The DVR is not technically or physically capable of making calls via the Ethernet connection. This must be coincidence.

It can only be that someone has plugged a phone in and dialled this number, or your line is crossed, etc I guess. Perhaps there is an extension elsewhere you are not aware of.
Standard User god4aday
(newbie) Tue 03-May-16 15:17:17
Print Post

Re: Telephone Scam via broadband connection


[re: nemeth782] [link to this post]
 
Hi Nemeth782,
The number has been rang every 5 mins exactly for 7 seconds exactly add day and night over a period of 3 days continuously so I can rule out someone making a call. It will be an automated hack but I am unsure how it is being done.
Zen ISP have done a line check and confirmed the line is not crossed.

Regards
john
Standard User ian72
(eat-sleep-adslguide) Tue 03-May-16 16:24:33
Print Post

Re: Telephone Scam via broadband connection


[re: god4aday] [link to this post]
 
As I and others have said if the DVR is only connected via Ethernet then it cannot dial the phone. There is something more to the case than that but without doing investigation it would be difficult to pin point as likelihood is that whatever is causing it is something you don't know about - and if you don't know then it is going to be difficult for us to get enough info to diagnose.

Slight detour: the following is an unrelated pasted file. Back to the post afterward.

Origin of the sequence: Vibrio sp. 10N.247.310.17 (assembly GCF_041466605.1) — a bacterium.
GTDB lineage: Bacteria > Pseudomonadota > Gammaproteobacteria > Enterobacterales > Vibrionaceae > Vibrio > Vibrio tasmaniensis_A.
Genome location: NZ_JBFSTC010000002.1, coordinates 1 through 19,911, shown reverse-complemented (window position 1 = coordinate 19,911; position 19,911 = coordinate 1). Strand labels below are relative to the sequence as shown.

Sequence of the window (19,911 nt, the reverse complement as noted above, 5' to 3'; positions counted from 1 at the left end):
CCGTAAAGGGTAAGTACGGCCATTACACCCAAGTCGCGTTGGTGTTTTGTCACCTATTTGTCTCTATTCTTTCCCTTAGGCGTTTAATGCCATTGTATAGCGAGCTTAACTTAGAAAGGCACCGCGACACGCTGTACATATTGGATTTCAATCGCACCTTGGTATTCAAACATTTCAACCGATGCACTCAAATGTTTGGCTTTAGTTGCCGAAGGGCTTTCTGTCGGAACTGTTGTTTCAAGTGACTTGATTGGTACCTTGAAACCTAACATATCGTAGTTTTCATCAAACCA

Personally I would plug the DVR back in and see if it starts doing any calls again. But, if you plug in via Ethernet and the only thing connected to your line is the router via its DSL port then there just is no way it should be able to connect a call.
Standard User kitcat
(committed) Tue 03-May-16 19:00:26
Print Post

Re: Telephone Scam via broadband connection


[re: god4aday] [link to this post]
 
John

The line being called is some sort of remote 'modem' ( Try dialling it!) which is trying to set up a data call to whatever is dialling it.

Somewhere on the property you will have a sensor that is trying to 'call home'.

I have seen similar instances where a remote water sensor has had a short and kept dialling every 10sec, it would drop out then try again.

The offending device could be a smart meter, water sensor, Septic tank, an alarm, even a health alarm.

Zen should be able to credit you as the calls are obvoiusly invalid.

There is NO direct way to make money from getting people to call a geographic number. (But there are a couple of indirect ways to fiddle an employer if you are a remote call handlers who wants to take a lot of calls without doing anything! 99.9% sure this is not a case.)
Pages in this thread: 1 | 2 | 3 | (show all)   Print Thread

Jump to